This article provides in-depth fundamental analysis of Poddar Pigments Ltd, a manufacturer of color & additive masterbatches for dope dyeing of man- made fibres like Polypropylene, Nylon & Polyester Multifilament Yarn/Fibers.
In order to benefit the maximum from this article, an investor should focus on the process of analysis instead of looking for good or bad aspects of the company. She should learn the interpretation of different types of data and transactions and pay attention to the parts of annual reports etc. used to get the information. This will help her in improving her stock analysis skills.
Poddar Pigments Ltd Research Report by Reader
I am Khushwant and attended your workshop in Mumbai in Nov 16. I am highly indebted to you to introduce me to stock analysis.
I have attached a word file which is my maiden try to analyse a stock. I chose a random stock to get to know how to do the analysis.
May I request you to offer your comments on the same, if time permits?
Lt Khushwant Singh Thind
Poddar Pigments Ltd:
- Poddar Pigments Ltd claims to be the pioneer in the production of masterbatches for dope dying for the industries of polymer and other man-made fibers. Claimed second best award of exporters of master batches twice. The company’s only business is the deal in master batches and nothing else.
- The company was established in 1991. It is an ISO certified company as on date.
- It is a Jaipur based company and has a registered office in Mumbai.
- The company has increased its production slowly 1200 MTPA in 1995-96 to 13500 MTPA in 2015-16.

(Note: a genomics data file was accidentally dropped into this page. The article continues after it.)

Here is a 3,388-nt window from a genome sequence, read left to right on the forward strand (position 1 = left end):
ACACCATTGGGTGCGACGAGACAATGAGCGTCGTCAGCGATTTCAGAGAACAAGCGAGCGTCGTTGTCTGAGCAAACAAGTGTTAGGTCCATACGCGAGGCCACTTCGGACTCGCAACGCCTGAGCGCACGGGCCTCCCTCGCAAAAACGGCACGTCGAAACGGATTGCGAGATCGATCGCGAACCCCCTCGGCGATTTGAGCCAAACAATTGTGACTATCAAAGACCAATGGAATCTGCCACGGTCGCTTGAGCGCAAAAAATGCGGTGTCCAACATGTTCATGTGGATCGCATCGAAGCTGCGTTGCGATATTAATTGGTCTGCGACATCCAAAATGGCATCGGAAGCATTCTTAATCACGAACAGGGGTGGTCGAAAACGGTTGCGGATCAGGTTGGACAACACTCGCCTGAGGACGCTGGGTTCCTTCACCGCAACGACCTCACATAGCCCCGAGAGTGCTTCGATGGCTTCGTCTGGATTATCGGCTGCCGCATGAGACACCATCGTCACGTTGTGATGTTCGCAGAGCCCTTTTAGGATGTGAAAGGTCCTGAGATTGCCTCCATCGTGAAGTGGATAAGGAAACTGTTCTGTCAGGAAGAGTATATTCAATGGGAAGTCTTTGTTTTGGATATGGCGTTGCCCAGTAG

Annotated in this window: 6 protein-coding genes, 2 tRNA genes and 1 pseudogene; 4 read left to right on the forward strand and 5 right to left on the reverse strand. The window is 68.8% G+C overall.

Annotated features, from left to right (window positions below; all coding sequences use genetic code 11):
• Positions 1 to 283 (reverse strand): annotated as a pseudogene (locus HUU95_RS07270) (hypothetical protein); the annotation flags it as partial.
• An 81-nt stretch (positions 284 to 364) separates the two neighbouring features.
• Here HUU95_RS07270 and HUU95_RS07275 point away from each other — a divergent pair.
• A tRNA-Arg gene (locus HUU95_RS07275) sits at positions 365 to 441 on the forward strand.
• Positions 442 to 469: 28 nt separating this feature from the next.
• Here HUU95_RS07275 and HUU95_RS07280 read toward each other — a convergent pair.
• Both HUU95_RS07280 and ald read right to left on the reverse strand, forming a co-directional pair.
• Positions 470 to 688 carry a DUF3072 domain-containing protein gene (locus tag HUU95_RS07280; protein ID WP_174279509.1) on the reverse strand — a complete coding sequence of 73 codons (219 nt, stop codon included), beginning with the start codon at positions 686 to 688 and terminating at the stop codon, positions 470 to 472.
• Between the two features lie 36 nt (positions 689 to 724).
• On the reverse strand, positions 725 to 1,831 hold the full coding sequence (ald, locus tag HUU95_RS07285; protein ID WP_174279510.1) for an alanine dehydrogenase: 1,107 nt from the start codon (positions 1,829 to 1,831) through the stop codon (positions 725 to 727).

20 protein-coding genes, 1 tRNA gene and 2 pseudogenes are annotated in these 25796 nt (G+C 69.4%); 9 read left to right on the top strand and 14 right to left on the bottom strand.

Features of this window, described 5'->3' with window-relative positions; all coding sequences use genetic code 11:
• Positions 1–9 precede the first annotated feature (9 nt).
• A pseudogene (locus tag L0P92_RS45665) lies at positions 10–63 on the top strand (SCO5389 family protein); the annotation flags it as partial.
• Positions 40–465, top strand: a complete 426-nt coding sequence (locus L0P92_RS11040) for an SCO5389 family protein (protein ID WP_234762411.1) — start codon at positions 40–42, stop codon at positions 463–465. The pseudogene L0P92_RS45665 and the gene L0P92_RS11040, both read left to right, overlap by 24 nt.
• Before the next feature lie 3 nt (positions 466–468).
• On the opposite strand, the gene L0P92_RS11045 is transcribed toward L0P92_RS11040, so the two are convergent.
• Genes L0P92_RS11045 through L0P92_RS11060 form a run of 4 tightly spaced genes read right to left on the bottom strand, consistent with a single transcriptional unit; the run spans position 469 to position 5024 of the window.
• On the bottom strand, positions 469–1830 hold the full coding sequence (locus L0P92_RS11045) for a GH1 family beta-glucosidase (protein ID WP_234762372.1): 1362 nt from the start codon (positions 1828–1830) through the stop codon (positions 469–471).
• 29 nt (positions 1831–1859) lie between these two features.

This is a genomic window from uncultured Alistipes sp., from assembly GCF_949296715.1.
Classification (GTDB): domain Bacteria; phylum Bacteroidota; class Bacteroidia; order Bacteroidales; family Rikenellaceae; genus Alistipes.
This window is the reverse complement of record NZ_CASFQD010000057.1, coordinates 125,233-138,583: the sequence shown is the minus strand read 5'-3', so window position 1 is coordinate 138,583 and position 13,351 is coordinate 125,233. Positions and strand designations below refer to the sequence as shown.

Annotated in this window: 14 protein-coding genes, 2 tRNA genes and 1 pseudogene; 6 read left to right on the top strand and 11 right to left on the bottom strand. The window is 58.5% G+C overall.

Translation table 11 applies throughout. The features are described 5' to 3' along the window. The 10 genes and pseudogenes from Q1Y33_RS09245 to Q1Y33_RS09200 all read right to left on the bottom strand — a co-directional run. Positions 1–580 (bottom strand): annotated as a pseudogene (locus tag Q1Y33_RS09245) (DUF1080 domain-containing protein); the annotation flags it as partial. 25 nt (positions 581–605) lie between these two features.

- The sector has no moat and thus has many small and big players from both private and listed companies.
- MCap: Rs 234Cr
- Price: Rs 229.00
Financial Analysis of Poddar Pigments Ltd
Analysis on profit and loss statement
- The sales have grown at 15% CAGR for the last 10 years. The company has been able to increase at first and then hold its profit margins (operating/net) steady at around 7-8%/5-6%. The OPM has been less as compared to other players in the market like Atul (12%), Sudarshan (10%) and Bodal (9%); however, the company has been able to remain debt free and maintain good positive cash flows.
- PAT growth is healthy at 30 % over ten years and return on equity is 17%. The sector is set to grow, as the demand for plastics shall increase year on year as unexplored areas are exposed to plastics with continuous urbanization.
- As can be seen, the company is paying taxes regularly.
- Here, one needs to mention the cases of income tax pending for the company amounting to around ₹78 lakhs.
- Another point to mention is the continuously growing deferred tax liability (around ₹4 Cr in AR 16) because of accelerated depreciation.
- The company has very less debt and interest outgo has been increasing and is at 106.5, a sign of a healthy company.
- They have varied from 50 to 45 then again to 48. This may be of concern.
- Current Ratio is 4 which means current assets are enough to take care of current liabilities
Remuneration of Directors.
- The total outgo towards remuneration of directors is around Rs. 2,30,60,000.00 that is right at the limit of 11% of the net profits as directed by the government of India. If these figures are compared to the figures provided in the other part why there is a mismatch?!
Research and Development.